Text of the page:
Hype House touches on this and then some. The show doesn’t shy away from the ugliest parts of being an influencer. In episode five, Alex Warren argues with his girlfriend Kovur Annon in bed over whether he should order a Tesla: “I need a Tesla right now. I am bored and I want a Tesla.” Then after this cringey bit of swag flaunting, Warren discusses a more serious topic. He recently filmed a prank vlog with Hype House member Michael Sanzone’s girlfriend Tatyana Porizek and her twin sister Nastasiia Porizek. In the video, Vinnie Hacker —a recent addition to the Hype House who describes himself as famous for posting “thirst traps” and streaming himself playing video games — kisses Nastasiia as Sanzone walks in, thinking Hacker is kissing his girlfriend. Nastasiia gets death threats for kissing Hacker, with one of the comments on the video reading, “Who is this bitch? I’m going to choke her out.”

Things like this unfold without much context or resolution. Issues of race surface in episode four, when Larri Merritt—a Black TikTok star who grew up in Compton, California—confronts fellow Hype House member and transgender beauty and makeup influencer Nikita Dragun over “blackfishing” in some of her photos. Merritt describes being criticized online for hanging out with other successful, white influencers. TikTok itself has received pushback for the lack of diversity among the most successful influencers and the way that white creators often jump on TikTok dance trends created by Black influencers, use them without credit, and cash out on higher-paying brand deals. But Merritt is left feeling like he has to stand up for the Black community when his friends act in problematic ways. “My entire race, basically, the Black community has disowned me in a sense which sucks because I’m so passionate about it,” he says.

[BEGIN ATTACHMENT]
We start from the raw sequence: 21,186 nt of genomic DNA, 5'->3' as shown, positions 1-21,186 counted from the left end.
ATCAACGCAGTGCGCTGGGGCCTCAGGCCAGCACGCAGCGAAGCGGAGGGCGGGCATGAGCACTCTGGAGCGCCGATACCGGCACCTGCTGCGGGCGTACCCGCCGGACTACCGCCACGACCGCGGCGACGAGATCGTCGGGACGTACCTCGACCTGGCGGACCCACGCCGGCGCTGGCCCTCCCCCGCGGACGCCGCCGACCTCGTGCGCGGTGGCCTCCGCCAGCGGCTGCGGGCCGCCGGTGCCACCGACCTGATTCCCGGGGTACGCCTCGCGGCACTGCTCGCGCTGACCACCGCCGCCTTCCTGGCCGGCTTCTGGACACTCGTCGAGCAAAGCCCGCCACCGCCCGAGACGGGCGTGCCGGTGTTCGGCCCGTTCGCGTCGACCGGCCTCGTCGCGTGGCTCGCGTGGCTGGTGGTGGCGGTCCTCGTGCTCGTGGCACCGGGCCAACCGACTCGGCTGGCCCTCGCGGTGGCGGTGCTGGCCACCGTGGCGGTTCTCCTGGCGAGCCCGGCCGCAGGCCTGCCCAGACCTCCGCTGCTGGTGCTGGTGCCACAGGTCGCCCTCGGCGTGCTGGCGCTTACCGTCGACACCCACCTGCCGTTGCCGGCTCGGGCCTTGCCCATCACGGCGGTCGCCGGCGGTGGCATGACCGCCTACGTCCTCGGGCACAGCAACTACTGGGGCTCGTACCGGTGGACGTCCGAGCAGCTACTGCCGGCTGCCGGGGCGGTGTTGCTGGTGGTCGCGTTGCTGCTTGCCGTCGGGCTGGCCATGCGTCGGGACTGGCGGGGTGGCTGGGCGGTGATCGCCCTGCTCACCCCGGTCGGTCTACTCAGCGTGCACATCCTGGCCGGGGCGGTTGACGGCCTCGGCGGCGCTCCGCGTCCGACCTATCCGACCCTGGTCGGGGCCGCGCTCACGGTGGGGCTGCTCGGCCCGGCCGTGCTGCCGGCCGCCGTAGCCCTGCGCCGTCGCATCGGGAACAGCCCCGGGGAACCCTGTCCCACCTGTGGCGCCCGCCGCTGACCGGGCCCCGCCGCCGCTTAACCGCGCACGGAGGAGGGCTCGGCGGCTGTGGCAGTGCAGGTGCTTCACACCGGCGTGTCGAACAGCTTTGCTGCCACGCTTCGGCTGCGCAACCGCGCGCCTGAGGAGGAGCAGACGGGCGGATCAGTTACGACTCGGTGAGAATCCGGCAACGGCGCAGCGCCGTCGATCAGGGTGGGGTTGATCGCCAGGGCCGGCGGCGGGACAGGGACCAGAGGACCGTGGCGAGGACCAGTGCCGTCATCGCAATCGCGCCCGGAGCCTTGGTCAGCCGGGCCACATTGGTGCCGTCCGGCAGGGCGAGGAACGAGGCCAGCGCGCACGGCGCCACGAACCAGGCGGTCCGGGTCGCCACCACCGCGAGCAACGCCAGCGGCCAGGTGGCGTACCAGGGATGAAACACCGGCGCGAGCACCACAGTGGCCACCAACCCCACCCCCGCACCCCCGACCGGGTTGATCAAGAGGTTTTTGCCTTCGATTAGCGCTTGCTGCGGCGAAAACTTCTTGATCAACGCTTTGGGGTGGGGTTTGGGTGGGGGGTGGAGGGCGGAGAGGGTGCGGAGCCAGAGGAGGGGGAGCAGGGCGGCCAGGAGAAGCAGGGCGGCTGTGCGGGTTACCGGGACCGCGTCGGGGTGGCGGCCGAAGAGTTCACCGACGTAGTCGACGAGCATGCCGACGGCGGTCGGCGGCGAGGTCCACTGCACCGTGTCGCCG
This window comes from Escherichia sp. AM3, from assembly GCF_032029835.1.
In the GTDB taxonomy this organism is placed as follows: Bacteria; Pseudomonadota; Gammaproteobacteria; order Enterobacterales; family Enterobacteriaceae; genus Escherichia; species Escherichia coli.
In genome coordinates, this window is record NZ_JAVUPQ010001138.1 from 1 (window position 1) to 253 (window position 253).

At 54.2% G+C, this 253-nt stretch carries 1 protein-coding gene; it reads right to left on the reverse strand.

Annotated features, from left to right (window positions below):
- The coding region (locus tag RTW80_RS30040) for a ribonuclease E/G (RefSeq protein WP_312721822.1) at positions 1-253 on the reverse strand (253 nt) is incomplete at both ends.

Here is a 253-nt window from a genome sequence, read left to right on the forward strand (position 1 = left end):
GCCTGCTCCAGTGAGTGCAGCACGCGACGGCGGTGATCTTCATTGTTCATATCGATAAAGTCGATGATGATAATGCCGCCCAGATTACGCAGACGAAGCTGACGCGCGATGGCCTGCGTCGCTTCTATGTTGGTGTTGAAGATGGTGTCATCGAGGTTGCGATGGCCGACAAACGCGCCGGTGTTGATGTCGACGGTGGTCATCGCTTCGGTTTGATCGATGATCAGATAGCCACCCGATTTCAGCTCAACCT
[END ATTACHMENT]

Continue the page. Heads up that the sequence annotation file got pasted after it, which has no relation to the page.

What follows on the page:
Like a lot of unhappy reality show stars, since the release of Hype House, Merritt and Hudson have spoken out against the show, saying that it created false storylines, including suggesting that Merritt went to a party with coronavirus. Hudson said he was depicted as a “villain” and pushed back on allegations that surfaced in the show that Hype House pays the rent for his Encino, California home.     

In episode seven of The D’Amelio Show Charli debates whether or not to film a thank you video for being included in Time’s 100 Next List. Her team wants her to but she’s worried about the hate comments she’ll get, and she wonders why she’s on the list in the first place. “All of the people that are doing a million more things than I am,” she says. “I dance on the internet. Like, I shouldn’t be on that list.” 

That moment, like all of Hype House, encompasses the many dilemmas wrapped up in internet fame. Charli is on the list because she’s part of a wave that’s changing media. But she’s aware that much of the world thinks being an influencer is fundamentally unserious and somehow easy. Coping with the hate and death threats that come with millions of followers isn’t easy. Neither is the grind of content creation or hustling of brand deals. Neither of these shows makes the influencer life seem very attractive. 

Still, Charli challenges her critics with a key question: “If you were given the opportunity to pursue a musical career or whatever career, would you say no? No, you wouldn’t, so why would we?” ‘Hype House:’ Kids With All The Toys In The World But No Batteries